A rash guard (also known as a rashie or rash vest) is a fitted top made from polyester, nylon and spandex which is typically used during water sports such as surfing, paddle boarding, kayaking, swimming or kite surfing. It is also common to wear a rash guard to the beach or by the pool on holiday.
The origins of rash guards are unclear but are thought to have been invented in Australia for use during surfing. Variations of rash guards have since been adapted for other sports like American football and baseball as a base layer.
One of the benefits of rash guards is to minimise skin irritation due to chafing. Rash guards reduce the risk of chafing because they are fitted garments. The risk of chafing is also reduced because they are usually constructed with flat lock seams, tend to be moisture wicking and utilise fabrics which also help regulate the body temperature.
Rash guards can also be effective as sun protective clothing. With the right fabrics, rash guards can be rated UPF 50+ which provide excellent sun protection. UPF 50+ rating means that at least 98% of UV radiation is blocked.
Sun protection is particularly important whilst participating in water sports as it involves being outdoors for a prolonged period of time. UV reflects off the water and sunscreen may be less effective when a person perspires or has spent some time in the water.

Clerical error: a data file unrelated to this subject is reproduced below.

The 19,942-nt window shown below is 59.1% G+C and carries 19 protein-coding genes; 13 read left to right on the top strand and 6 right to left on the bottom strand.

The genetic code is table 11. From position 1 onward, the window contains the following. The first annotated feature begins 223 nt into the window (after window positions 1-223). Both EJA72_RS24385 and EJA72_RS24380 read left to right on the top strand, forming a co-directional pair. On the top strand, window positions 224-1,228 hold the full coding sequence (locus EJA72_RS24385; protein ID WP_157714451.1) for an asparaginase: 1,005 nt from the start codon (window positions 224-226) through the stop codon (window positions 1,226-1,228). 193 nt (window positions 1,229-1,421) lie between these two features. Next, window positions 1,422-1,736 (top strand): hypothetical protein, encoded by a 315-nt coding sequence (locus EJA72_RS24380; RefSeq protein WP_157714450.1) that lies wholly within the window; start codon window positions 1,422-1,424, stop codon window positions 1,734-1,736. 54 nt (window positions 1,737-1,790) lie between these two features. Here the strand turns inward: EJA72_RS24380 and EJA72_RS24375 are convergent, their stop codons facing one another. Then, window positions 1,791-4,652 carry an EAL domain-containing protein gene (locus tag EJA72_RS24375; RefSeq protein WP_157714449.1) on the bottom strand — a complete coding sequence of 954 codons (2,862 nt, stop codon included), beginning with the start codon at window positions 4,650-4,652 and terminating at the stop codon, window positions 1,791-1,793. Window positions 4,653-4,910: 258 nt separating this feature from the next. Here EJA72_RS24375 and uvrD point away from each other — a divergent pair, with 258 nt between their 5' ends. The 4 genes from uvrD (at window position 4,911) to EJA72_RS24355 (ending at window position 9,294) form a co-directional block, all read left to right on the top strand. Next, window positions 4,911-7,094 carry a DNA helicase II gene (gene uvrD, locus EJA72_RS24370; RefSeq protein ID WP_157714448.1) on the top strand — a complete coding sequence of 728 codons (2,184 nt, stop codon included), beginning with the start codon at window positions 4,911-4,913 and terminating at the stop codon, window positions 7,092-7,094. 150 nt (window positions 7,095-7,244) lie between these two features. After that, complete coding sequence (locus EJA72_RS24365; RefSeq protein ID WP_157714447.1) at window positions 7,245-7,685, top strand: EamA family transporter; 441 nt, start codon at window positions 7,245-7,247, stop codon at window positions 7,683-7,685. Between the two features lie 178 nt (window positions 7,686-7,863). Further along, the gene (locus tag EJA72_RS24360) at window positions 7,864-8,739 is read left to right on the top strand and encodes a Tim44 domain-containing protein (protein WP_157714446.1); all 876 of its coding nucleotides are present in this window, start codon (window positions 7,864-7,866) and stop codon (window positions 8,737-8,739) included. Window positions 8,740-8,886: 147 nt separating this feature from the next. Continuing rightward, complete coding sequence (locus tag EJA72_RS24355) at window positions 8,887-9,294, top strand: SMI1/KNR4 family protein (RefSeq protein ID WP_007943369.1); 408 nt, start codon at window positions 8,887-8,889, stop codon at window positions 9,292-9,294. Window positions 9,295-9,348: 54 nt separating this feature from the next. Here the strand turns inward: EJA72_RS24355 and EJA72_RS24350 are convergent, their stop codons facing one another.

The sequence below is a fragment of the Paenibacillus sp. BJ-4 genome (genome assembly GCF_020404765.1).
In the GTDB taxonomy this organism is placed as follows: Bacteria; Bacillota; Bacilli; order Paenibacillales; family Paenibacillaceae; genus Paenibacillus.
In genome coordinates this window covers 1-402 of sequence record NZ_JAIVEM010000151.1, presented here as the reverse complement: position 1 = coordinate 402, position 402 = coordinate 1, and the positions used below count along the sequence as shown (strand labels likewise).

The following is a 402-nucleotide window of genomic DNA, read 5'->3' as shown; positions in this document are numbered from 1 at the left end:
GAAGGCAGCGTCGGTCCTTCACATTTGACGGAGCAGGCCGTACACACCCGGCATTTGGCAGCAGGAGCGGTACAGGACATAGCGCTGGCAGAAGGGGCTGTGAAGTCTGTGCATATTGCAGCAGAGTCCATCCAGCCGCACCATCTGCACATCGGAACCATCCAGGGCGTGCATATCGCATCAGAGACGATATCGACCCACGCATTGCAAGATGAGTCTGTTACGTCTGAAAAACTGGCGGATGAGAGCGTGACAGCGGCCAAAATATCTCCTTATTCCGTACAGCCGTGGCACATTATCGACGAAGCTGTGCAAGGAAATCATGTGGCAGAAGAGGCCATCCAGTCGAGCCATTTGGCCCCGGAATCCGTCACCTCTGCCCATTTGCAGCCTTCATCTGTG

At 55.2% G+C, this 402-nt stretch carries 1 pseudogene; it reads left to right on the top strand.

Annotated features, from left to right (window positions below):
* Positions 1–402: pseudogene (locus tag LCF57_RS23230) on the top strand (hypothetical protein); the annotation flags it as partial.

Rash guards are also popular for use during water sports and sporting activities in general because they utilise fabrics which are quick drying.
Solbari is a leading Australian sun protection brand with customers in over 80 countries. Solbari offers a range of stylish UPF 50+ sun protective clothing, broad brim sun hats and SPF50+ suncare. The Solbari range includes a UPF 50+ rash guard for men and women.
The Solbari Team
This blog is for information purposes only, always consult a medical professional.
Your skin is your largest organ and has a long memory. Sun exposure and ultraviolet (UV) damage is cumulative throughout your life. Research shows that sun damage contributes to more than 90% of wrinkles, brown spots, premature skin ageing as well as precancerous and cancerous skin lesions.
It is very difficult to the untrained eye to identify melanomas and skin cancers because they can come in many different shapes and sizes.
As Associate Professor Rosemary Nixon from the Skin & Cancer Foundation Inc. says, "the earlier a skin cancer is identified and treated, the better the chance of avoiding surgery, or in the case of a serious melanoma or skin cancer, potential disfigurement or even death."